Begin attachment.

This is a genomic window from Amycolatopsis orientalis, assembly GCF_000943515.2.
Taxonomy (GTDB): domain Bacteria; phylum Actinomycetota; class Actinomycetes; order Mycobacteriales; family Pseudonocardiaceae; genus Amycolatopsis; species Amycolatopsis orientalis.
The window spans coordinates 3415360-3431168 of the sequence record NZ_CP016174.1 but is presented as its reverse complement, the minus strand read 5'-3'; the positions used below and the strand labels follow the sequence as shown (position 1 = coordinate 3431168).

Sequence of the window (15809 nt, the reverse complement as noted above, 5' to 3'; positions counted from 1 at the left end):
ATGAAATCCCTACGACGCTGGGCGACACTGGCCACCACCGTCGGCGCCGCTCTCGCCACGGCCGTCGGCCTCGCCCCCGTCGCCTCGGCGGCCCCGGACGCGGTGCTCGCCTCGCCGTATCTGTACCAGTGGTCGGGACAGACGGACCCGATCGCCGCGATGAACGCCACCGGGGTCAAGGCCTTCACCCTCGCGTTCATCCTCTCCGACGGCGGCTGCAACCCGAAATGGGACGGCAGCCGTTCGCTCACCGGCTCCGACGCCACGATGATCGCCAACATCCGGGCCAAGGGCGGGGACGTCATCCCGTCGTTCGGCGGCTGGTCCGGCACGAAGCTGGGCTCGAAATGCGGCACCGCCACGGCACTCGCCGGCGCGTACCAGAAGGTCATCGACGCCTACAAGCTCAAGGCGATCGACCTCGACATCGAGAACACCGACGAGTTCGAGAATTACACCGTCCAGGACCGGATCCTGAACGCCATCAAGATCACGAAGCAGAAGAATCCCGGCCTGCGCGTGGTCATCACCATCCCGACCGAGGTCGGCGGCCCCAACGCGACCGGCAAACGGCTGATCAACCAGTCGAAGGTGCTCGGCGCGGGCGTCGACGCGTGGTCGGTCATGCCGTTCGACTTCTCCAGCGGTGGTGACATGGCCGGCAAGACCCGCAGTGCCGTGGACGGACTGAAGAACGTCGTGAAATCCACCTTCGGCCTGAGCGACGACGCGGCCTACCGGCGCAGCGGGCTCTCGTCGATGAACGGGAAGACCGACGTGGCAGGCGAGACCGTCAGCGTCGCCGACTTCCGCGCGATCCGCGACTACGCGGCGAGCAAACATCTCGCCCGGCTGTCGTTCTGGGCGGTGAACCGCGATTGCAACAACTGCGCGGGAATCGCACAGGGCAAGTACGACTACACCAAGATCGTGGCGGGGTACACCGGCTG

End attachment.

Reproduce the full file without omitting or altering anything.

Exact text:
This is a genomic window from Amycolatopsis orientalis, assembly GCF_000943515.2.
Taxonomy (GTDB): domain Bacteria; phylum Actinomycetota; class Actinomycetes; order Mycobacteriales; family Pseudonocardiaceae; genus Amycolatopsis; species Amycolatopsis orientalis.
The window spans coordinates 3415360-3431168 of the sequence record NZ_CP016174.1 but is presented as its reverse complement, the minus strand read 5'-3'; the positions used below and the strand labels follow the sequence as shown (position 1 = coordinate 3431168).

Sequence of the window (15809 nt, the reverse complement as noted above, 5' to 3'; positions counted from 1 at the left end):
ATGAAATCCCTACGACGCTGGGCGACACTGGCCACCACCGTCGGCGCCGCTCTCGCCACGGCCGTCGGCCTCGCCCCCGTCGCCTCGGCGGCCCCGGACGCGGTGCTCGCCTCGCCGTATCTGTACCAGTGGTCGGGACAGACGGACCCGATCGCCGCGATGAACGCCACCGGGGTCAAGGCCTTCACCCTCGCGTTCATCCTCTCCGACGGCGGCTGCAACCCGAAATGGGACGGCAGCCGTTCGCTCACCGGCTCCGACGCCACGATGATCGCCAACATCCGGGCCAAGGGCGGGGACGTCATCCCGTCGTTCGGCGGCTGGTCCGGCACGAAGCTGGGCTCGAAATGCGGCACCGCCACGGCACTCGCCGGCGCGTACCAGAAGGTCATCGACGCCTACAAGCTCAAGGCGATCGACCTCGACATCGAGAACACCGACGAGTTCGAGAATTACACCGTCCAGGACCGGATCCTGAACGCCATCAAGATCACGAAGCAGAAGAATCCCGGCCTGCGCGTGGTCATCACCATCCCGACCGAGGTCGGCGGCCCCAACGCGACCGGCAAACGGCTGATCAACCAGTCGAAGGTGCTCGGCGCGGGCGTCGACGCGTGGTCGGTCATGCCGTTCGACTTCTCCAGCGGTGGTGACATGGCCGGCAAGACCCGCAGTGCCGTGGACGGACTGAAGAACGTCGTGAAATCCACCTTCGGCCTGAGCGACGACGCGGCCTACCGGCGCAGCGGGCTCTCGTCGATGAACGGGAAGACCGACGTGGCAGGCGAGACCGTCAGCGTCGCCGACTTCCGCGCGATCCGCGACTACGCGGCGAGCAAACATCTCGCCCGGCTGTCGTTCTGGGCGGTGAACCGCGATTGCAACAACTGCGCGGGAATCGCACAGGGCAAGTACGACTACACCAAGATCGTGGCGGGGTACACCGGCTG